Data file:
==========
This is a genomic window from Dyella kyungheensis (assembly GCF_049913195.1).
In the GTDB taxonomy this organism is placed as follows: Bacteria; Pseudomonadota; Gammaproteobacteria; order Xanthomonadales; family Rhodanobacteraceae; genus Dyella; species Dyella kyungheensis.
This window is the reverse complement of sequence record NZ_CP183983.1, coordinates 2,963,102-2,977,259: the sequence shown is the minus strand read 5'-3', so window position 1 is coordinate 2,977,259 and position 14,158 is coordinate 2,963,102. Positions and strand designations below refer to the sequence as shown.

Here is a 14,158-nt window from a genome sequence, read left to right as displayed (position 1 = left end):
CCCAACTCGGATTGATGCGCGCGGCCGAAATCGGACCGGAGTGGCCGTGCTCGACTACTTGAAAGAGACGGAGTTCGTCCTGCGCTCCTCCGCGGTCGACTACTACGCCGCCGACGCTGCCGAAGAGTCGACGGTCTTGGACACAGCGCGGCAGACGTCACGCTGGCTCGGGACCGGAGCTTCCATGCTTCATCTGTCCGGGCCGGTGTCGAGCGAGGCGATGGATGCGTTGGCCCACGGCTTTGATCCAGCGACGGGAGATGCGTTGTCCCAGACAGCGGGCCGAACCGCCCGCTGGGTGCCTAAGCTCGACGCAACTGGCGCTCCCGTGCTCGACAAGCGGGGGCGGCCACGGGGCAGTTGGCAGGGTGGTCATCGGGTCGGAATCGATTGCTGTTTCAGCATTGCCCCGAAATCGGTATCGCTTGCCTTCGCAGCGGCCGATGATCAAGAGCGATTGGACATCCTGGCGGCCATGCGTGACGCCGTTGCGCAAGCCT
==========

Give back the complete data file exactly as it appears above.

This is a genomic window from Dyella kyungheensis (assembly GCF_049913195.1).
In the GTDB taxonomy this organism is placed as follows: Bacteria; Pseudomonadota; Gammaproteobacteria; order Xanthomonadales; family Rhodanobacteraceae; genus Dyella; species Dyella kyungheensis.
This window is the reverse complement of sequence record NZ_CP183983.1, coordinates 2,963,102-2,977,259: the sequence shown is the minus strand read 5'-3', so window position 1 is coordinate 2,977,259 and position 14,158 is coordinate 2,963,102. Positions and strand designations below refer to the sequence as shown.

Here is a 14,158-nt window from a genome sequence, read left to right as displayed (position 1 = left end):
CCCAACTCGGATTGATGCGCGCGGCCGAAATCGGACCGGAGTGGCCGTGCTCGACTACTTGAAAGAGACGGAGTTCGTCCTGCGCTCCTCCGCGGTCGACTACTACGCCGCCGACGCTGCCGAAGAGTCGACGGTCTTGGACACAGCGCGGCAGACGTCACGCTGGCTCGGGACCGGAGCTTCCATGCTTCATCTGTCCGGGCCGGTGTCGAGCGAGGCGATGGATGCGTTGGCCCACGGCTTTGATCCAGCGACGGGAGATGCGTTGTCCCAGACAGCGGGCCGAACCGCCCGCTGGGTGCCTAAGCTCGACGCAACTGGCGCTCCCGTGCTCGACAAGCGGGGGCGGCCACGGGGCAGTTGGCAGGGTGGTCATCGGGTCGGAATCGATTGCTGTTTCAGCATTGCCCCGAAATCGGTATCGCTTGCCTTCGCAGCGGCCGATGATCAAGAGCGATTGGACATCCTGGCGGCCATGCGTGACGCCGTTGCGCAAGCCT